Will passwords soon become a thing of the past? Have they already become obsolete? This is perhaps one of the most prominent topics under discussion in the technical media these days.


A couple of weeks ago, Forbes.com published a story about the probable public launch of U2F (Universal Second Factor) – a new form of authentication by Google in alliance with Yubico. Through U2F, Google wantsto help move the web towards easier and stronger authentication, where web users can own a single easy-to-use secure authentication device built on open standards, which works across the entire web. Media reports following the story have fuelled wild speculations that traditional passwords will soon die.

U2F is creating quite a stir, just like buzz created by the session on “Passwords are dead” in the RSA conference in San Francisco earlier this year. Meanwhile, the Petition Against Passwords movement gained widespread, global media attention last summer. Launched by a group of companies selling password-less technology, the online petition is being used to collect every frustrated yell at forgotten passwords and make sure the organizations responsible hear them.”

Of course, people have been speculating on the death of passwords for almost a decade. Microsoft Chairman Bill Gates predicted the death of passwords in 2004 and then again in 2006, when he said that the end to passwords was at sight. Gates isn’t alone. Many other luminaries and industry analysts have long been predicting the disappearance of passwords. Still, passwords continue to be the most prominent method of authentication.

The grievance against passwords 

With the proliferation of online applications, a variety of passwords occupies each aspect of our life. Remembering dozens of passwords is impossible. Storing them only invites trouble. And managing them manually is a pain. 

With high-profile security breaches involving stolen online identities, all of us want to be rid of passwords. These security breaches also invite discussions on password replacement and raise the million-dollar question: do we have viable alternatives if passwords finally die?

Alternatives abound, but none viable

Alternatives to passwords, such as biometric authentication, iris authentication, facial  authentication, various forms of multi-factor authentications, and even  authentication through items like watches, jewelry, and  electronic tattoos, are all being discussed.

A couple of months ago, Apple launched the Touch ID fingerprint sensor, which was built into the iPhone 5S. Touch ID allows users to access their phones with a press of the finger, “without the need to remember complex sequences of letters or numbers”. The launch of Touch ID also made the media promptly talk about the disappearance of passwords.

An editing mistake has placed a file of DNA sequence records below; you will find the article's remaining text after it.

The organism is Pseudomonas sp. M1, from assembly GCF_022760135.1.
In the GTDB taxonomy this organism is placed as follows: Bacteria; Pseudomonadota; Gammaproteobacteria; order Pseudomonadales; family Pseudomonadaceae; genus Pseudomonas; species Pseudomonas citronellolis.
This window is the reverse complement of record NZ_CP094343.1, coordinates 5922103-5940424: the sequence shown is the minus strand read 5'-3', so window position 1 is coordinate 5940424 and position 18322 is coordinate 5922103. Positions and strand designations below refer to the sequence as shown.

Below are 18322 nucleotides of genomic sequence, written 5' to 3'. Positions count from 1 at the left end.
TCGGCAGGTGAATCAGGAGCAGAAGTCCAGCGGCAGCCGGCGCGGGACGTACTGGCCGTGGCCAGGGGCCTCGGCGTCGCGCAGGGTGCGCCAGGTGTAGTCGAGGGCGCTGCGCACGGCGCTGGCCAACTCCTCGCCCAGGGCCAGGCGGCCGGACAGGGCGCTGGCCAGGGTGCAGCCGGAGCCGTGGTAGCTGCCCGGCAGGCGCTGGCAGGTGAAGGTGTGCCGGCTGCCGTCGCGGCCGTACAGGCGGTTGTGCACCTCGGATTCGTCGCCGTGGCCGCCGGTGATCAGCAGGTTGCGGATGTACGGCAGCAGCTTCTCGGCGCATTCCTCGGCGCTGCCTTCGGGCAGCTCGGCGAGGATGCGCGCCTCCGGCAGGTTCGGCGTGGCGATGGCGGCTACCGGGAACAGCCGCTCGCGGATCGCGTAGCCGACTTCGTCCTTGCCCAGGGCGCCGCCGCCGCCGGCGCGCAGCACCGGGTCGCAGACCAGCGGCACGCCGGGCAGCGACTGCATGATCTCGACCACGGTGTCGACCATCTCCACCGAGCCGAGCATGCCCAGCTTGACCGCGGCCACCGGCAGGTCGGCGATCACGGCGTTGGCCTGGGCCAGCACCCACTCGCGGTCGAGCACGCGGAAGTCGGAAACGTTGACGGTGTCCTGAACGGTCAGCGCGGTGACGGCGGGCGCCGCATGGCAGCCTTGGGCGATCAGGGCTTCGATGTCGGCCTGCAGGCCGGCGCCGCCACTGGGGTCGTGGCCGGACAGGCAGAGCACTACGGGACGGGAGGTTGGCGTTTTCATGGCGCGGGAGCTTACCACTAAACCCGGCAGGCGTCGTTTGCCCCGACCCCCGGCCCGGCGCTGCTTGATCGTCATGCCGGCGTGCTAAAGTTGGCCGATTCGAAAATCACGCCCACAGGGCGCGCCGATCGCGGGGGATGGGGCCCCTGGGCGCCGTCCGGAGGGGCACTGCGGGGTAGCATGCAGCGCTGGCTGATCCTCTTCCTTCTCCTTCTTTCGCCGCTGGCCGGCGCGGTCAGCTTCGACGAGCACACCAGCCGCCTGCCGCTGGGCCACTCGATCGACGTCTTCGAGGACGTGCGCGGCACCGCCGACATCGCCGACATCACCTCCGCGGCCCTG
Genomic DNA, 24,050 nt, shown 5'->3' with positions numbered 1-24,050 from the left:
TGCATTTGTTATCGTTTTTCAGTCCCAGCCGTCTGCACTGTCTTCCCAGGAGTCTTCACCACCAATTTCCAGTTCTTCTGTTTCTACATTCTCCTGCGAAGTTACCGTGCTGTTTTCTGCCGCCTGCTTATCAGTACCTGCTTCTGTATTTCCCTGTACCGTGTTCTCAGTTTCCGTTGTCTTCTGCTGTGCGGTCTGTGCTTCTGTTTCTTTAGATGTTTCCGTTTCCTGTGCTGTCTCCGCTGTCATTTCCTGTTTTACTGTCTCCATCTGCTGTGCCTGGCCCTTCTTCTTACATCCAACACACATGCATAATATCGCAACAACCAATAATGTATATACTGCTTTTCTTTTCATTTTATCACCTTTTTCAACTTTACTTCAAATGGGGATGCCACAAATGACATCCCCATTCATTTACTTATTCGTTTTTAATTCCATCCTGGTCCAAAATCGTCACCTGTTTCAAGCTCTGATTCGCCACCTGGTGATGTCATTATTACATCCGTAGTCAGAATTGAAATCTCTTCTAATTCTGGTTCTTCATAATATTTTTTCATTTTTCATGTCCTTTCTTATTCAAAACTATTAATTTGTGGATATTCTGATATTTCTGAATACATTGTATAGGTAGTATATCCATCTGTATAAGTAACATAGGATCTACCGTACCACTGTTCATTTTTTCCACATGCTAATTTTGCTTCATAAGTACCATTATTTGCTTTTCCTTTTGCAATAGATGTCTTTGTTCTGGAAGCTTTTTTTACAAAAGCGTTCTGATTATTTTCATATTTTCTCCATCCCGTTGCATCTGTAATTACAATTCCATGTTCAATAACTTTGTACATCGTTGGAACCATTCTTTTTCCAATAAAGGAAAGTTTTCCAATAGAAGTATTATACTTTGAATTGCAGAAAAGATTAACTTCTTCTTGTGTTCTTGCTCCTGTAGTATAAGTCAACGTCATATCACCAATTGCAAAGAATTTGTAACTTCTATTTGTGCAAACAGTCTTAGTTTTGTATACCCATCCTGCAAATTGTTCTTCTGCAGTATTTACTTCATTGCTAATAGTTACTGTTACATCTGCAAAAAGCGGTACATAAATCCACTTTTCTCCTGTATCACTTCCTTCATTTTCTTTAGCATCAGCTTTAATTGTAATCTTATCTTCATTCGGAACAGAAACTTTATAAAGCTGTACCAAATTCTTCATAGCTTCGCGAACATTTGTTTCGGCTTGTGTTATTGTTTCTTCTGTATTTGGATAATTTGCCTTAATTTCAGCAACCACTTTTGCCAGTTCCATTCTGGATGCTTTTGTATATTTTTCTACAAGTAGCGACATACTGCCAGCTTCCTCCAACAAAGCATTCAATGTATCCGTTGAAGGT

Interestingly, some of these alternative authentication methods have been cracked even before they could be adopted widely. A few years ago, a group of researchers hacked faces in biometric facial authentication systems by using phony photos of legitimate users.

Active research is also on to formulate better alternatives.

However, none of the alternative approaches have been viable so far for various reasons. Passwords are very easy to create and are absolutely free. The alternatives, on the other hand, are typically expensive, difficult to integrate with existing environments, difficult to use, and require additional hardware components.

Passwords are here to stay; protect them

For now, a viable replacement for traditional passwords is not in sight. When the next-generation of password-replacing security technologies does emerge, it’s going to take a while for them to be widely accepted and adopted. All of which mean that passwords are going to be here around for a while.

Passwords are commonly perceived to be not secure and a burden. While worrying over the pain points, we overlook the actual problem. The actual problem is poor password management, not the passwords themselves.

Unable to remember strong passwords, users tend to use and reuse simple passwords everywhere. They store passwords in text files and post-it notes, share credentials among team members, and reveal secure login details in emails and by word of mouth. Real access controls do not exist and passwords to sensitive resources and applications remain unchanged for ages. Such bad password management practices invite security issues and other problems.

Use a password manager

While the research is on to find an alternative to passwords, it would be prudent to deploy a password manager to safeguard your data. With a password manager, you can secure all your passwords in a  centralized repository; use strong, unique passwords without worrying about remembering them; automate and enforce password management best practices; control access to resources and applications; keep track of activities; and do much more.

If you are wondering which password manager to use, take a look at ManageEngine Password Manager Pro.

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